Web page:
An “adage” is an adage because it keeps turning out to be mostly true again and again. “Directing is ninety percent casting” is an adage produced by the idea that a successful stage production or film with the right “casting” as its cornerstone has the greatest chance of success. There is also an adage that says if an actor cries the audience won’t.
Seven of the fourteen in this cast answered expectations, grounded in internal truth with the vocal and emotional pipes to answer Sondheim’s blessedly crazy requirements. Jess Godwin’s April and Allison Hendrix’s Amy keep us breathless as they dig passionately for their own hearts. Christine Mild’s Marta is so right that it is impossible not to use her as the yardstick for the production. Chelsea Morgan’s Kathy, Blair Robertson’s Jenny and Alexis J. Rogers’ Sarah are spot on. Tiffany Scott proves that her range has its own zip code, delivering a fully-fleshed characterization in two-and-a-half lines and sporting a surprisingly lovely operatic soprano voice. Patrick Sarb’s Larry has deep grace, born of self-knowledge.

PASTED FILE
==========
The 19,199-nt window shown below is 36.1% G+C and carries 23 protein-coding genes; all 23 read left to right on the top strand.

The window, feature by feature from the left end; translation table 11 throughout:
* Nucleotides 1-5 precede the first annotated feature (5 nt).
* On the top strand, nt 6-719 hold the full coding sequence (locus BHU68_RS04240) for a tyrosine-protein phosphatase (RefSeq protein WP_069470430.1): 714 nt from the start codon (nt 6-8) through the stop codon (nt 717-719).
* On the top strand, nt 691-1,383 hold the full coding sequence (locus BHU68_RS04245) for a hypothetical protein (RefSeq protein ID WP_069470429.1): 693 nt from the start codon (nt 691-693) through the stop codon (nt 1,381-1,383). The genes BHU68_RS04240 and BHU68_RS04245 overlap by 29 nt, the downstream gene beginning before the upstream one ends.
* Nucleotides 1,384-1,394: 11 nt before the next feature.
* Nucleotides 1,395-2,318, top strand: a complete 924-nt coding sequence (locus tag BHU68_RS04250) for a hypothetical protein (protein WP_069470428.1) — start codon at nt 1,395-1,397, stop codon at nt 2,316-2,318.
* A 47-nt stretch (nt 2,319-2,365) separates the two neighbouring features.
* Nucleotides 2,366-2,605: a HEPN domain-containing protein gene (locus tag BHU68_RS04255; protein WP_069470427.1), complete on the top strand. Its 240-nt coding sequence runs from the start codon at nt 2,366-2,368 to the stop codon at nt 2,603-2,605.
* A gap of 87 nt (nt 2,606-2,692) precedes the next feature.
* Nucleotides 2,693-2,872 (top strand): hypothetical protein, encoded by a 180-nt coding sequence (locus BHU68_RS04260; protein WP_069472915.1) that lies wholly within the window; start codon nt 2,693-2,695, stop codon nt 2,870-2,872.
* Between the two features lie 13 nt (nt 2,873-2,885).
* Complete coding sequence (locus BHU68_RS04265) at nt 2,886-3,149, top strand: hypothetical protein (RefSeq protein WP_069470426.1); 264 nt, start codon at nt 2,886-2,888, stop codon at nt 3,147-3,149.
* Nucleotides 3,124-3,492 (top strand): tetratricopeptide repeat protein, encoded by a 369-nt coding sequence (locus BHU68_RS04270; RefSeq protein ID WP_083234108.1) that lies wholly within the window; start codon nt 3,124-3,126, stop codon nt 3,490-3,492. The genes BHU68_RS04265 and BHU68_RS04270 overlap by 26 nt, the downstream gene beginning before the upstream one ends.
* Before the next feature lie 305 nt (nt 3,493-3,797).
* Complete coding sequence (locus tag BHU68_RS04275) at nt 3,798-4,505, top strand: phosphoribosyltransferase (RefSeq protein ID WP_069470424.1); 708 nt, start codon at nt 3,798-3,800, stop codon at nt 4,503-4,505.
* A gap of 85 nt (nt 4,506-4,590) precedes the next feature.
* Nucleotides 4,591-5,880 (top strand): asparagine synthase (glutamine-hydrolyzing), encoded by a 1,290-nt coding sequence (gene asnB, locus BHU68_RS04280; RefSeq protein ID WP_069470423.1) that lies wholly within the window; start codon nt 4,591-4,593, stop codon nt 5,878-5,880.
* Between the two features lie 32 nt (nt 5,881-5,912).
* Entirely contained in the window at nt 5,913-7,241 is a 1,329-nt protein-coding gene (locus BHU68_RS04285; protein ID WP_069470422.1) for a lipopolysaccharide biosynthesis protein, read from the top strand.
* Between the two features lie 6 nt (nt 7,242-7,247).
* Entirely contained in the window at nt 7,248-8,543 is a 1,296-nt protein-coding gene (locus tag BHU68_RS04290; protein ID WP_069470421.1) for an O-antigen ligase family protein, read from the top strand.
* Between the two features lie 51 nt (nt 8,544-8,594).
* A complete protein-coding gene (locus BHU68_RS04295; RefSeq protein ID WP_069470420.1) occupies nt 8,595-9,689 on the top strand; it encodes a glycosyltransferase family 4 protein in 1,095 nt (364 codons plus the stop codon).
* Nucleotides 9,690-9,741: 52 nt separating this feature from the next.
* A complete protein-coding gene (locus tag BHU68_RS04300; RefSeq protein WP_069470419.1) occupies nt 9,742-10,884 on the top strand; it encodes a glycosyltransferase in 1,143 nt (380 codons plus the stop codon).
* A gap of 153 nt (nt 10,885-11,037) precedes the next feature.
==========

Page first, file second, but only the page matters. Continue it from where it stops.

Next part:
The leading character of Robert is a charmer who doesn’t indulge in self-examination, surrounded by friends who do. His journey toward that higher calling is the plot of “Company,” pure and simple. If we get to his cathartic fulcrum number, “Being Alive,” and it feels more like assault than enlightenment, we are in a very particular production of the piece. At the beginning of this show’s run, what feels like the search for a fresh approach has forced the arc out of proportion.
The Chicago theatrical community has issued a trumpet call for critics to shoulder responsibility for performer safety. Scenic designer Todd Rosenthal’s exciting set built almost entirely of steep stairs in front of a New York skyscraper mountain top looks very dangerous. As the actors came down the stairs, they appeared to be mixing business with pleasure, playing out and connecting with their audience while gingerly working not to tumble. When Joanne started spilling martinis, I wondered who would slip and trip first.
The casting gets a fifty-percent rating, there were too many tears, and I was frightened for the players. (Aaron Hunt)
Writers Theatre, 325 Tudor Court, Glencoe, (847)242-6000, writerstheatre.org, $35-$80. Through July 31.